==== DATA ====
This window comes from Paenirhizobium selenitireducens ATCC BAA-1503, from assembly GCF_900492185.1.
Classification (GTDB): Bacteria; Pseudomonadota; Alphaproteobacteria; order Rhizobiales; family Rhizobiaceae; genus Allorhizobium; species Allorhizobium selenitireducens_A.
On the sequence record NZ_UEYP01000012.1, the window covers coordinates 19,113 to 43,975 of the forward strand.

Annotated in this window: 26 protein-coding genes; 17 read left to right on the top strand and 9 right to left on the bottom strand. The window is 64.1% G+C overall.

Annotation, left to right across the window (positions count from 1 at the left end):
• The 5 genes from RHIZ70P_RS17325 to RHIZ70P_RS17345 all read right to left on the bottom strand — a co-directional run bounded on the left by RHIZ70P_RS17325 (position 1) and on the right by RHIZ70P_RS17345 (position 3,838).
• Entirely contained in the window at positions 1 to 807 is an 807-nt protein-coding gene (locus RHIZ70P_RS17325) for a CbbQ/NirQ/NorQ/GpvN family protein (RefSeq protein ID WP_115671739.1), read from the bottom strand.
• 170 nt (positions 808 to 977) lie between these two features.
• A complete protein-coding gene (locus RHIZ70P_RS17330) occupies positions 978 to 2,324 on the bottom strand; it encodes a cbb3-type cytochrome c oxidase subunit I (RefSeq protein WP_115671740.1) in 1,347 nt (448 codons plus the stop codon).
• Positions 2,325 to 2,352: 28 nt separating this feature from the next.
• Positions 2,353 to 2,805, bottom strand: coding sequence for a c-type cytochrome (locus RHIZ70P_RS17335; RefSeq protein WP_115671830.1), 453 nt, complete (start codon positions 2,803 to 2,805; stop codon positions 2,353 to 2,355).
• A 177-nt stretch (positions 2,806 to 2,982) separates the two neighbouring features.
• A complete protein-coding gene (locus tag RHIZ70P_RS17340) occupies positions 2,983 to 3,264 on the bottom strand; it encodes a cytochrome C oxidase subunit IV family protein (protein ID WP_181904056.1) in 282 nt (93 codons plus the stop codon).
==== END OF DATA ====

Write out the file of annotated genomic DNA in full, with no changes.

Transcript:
This window comes from Paenirhizobium selenitireducens ATCC BAA-1503, from assembly GCF_900492185.1.
Classification (GTDB): Bacteria; Pseudomonadota; Alphaproteobacteria; order Rhizobiales; family Rhizobiaceae; genus Allorhizobium; species Allorhizobium selenitireducens_A.
On the sequence record NZ_UEYP01000012.1, the window covers coordinates 19,113 to 43,975 of the forward strand.

Annotated in this window: 26 protein-coding genes; 17 read left to right on the top strand and 9 right to left on the bottom strand. The window is 64.1% G+C overall.

Annotation, left to right across the window (positions count from 1 at the left end):
• The 5 genes from RHIZ70P_RS17325 to RHIZ70P_RS17345 all read right to left on the bottom strand — a co-directional run bounded on the left by RHIZ70P_RS17325 (position 1) and on the right by RHIZ70P_RS17345 (position 3,838).
• Entirely contained in the window at positions 1 to 807 is an 807-nt protein-coding gene (locus RHIZ70P_RS17325) for a CbbQ/NirQ/NorQ/GpvN family protein (RefSeq protein ID WP_115671739.1), read from the bottom strand.
• 170 nt (positions 808 to 977) lie between these two features.
• A complete protein-coding gene (locus RHIZ70P_RS17330) occupies positions 978 to 2,324 on the bottom strand; it encodes a cbb3-type cytochrome c oxidase subunit I (RefSeq protein WP_115671740.1) in 1,347 nt (448 codons plus the stop codon).
• Positions 2,325 to 2,352: 28 nt separating this feature from the next.
• Positions 2,353 to 2,805, bottom strand: coding sequence for a c-type cytochrome (locus RHIZ70P_RS17335; RefSeq protein WP_115671830.1), 453 nt, complete (start codon positions 2,803 to 2,805; stop codon positions 2,353 to 2,355).
• A 177-nt stretch (positions 2,806 to 2,982) separates the two neighbouring features.
• A complete protein-coding gene (locus tag RHIZ70P_RS17340) occupies positions 2,983 to 3,264 on the bottom strand; it encodes a cytochrome C oxidase subunit IV family protein (protein ID WP_181904056.1) in 282 nt (93 codons plus the stop codon).